Peggy Noonan says President Bush “has torn the conservative coalition asunder.” She even suggests that conservatives for some time “have felt like sufferers of battered wife syndrome.”
Conservatives certainly have plenty to disagree with the Bush administration about. However, as I argue at the AOL blog, we have no right to consider ourselves victims. President Bush never presented himself as a traditional conservative. We supported him anyway, in large part I think because we understood that a traditional conservative would stand little chance of succeeding Bill Clinton, who had re-popularized activist government.
Bush’s domestic policies shouldn’t have surprised conservatives, and that’s certainly true of his approach to immigration, which has been consistent over the years. Foreign policy presents a special case. Bush did become much more interested in affecting events in faraway places following 9/11 (justifably in my view). However, the extent of his activism in this respect is much overstated. The administration has attempted “nation-building” only in the two nations it conquered for other reasons. Hardly anyone thought we shouldn’t topple the Taliban in Afghanistan and toppling Saddam Hussein had wide support too, particularly among conservatives. It’s difficult to argue that, having overthrown these governments, we should simply have let the chips fall where they may.
Noonan also criticizes the intensity of administration and pro-administration rhetoric in the course of the immigration debate. This objection is not entirely without merit, but I find the rhetoric in her piece at least as strident as to which she takes exception.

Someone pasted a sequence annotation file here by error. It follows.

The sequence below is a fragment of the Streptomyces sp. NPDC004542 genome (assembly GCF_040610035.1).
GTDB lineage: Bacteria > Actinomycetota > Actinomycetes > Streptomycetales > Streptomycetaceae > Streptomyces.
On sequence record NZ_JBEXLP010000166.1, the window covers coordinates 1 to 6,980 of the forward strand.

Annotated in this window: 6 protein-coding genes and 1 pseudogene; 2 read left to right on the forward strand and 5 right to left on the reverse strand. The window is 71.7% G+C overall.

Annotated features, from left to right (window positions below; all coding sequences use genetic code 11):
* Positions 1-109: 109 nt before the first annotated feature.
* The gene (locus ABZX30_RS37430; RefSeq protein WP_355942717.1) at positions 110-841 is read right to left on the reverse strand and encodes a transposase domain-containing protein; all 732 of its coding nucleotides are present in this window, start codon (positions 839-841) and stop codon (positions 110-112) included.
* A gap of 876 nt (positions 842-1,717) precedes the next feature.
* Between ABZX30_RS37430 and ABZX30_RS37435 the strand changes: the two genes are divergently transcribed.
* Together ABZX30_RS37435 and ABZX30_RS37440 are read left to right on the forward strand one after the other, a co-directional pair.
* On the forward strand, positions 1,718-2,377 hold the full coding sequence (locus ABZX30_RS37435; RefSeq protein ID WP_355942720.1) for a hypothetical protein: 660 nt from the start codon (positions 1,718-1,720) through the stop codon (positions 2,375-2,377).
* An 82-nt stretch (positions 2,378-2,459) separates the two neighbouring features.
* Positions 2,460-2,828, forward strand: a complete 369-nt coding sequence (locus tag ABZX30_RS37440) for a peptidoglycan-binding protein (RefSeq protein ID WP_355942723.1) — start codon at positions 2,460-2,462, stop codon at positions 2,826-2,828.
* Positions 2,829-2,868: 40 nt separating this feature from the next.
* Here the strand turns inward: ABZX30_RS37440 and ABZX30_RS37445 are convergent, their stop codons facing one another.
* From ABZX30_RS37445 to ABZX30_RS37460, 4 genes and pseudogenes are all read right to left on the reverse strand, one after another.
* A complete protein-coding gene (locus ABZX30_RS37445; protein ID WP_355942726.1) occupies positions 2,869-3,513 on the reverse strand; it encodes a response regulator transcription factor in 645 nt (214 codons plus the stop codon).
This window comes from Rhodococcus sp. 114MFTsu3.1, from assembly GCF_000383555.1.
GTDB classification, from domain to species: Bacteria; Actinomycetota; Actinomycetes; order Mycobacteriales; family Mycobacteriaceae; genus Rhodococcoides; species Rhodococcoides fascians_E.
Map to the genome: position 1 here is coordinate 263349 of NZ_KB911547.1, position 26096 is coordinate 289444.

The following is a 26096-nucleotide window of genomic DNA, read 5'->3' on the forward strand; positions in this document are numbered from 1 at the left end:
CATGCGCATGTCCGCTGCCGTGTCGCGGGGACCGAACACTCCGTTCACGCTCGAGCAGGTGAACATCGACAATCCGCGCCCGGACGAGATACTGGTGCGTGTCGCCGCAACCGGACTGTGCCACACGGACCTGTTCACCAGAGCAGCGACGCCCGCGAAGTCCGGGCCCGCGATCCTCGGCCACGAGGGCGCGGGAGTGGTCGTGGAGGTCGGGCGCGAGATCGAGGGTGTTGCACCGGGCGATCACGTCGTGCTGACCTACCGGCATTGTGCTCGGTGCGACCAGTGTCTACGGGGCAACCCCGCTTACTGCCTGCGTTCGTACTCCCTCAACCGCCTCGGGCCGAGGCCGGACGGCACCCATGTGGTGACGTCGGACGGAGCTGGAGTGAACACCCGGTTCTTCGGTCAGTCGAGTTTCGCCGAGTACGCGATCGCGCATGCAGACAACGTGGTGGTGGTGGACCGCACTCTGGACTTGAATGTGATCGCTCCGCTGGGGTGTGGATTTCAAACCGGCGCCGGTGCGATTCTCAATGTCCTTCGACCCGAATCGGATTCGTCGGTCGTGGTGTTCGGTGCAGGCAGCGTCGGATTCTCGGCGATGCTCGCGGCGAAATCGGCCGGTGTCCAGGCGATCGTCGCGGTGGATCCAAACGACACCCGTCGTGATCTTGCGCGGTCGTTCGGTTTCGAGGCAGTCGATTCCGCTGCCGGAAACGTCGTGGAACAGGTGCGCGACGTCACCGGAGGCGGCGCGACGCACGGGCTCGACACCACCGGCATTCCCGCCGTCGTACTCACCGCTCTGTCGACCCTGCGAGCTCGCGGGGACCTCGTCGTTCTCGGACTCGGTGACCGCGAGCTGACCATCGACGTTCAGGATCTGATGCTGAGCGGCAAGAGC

JOHN adds: All true. I do fault Bush, though, for pushing the immigration issue at a time when its impact–splitting the President’s party and destroying much of what remained of his own political support–was entirely foreseeable. There was no crisis that forced Bush to move immigration to the front burner last year. It was simply the President’s trademark determination to do what he thinks is right, regardless of the political consequences, that brought us to the present pass. Bush is about two more noble actions away from being ridden out of Washington on a rail. For a leader of a democracy to ignore politics is not commendable idealism; it is irresponsibility.
I think Paul once contrasted purism in political parties that are in power and out of power. I believe his theme was that when a party has been in power for a while, it is tempted toward a purism that can lead to its defeat; conversely, when a party is hungry to get back into power, it is apt to select a more centrist candidate. The Democrats did the latter in 1992, as did the Republicans in 2000. Now, it seems that much of the Republican base is irate about the Bush administration’s deviations and is looking for a dyed-in-the-wool conservative for 2008. For many, Fred Thompson is that candidate; whether he really is a dyed-in-the-wool conservative remains to be seen.
PAUL adds: Good points, but so far the Republicans are showing remarkable pragmatism for an incumbent party when it comes to selecting the presidential nominee. The most centrist candidates, McCain and Giuliani, have considerable support; indeed, Giuliani is leading the field. I put this down to the stature of the two men plus the aftershock of the 2006 results. But it’s very early, and there’s time enough for the party to take a right turn or to nominate a centrist and then split apart.
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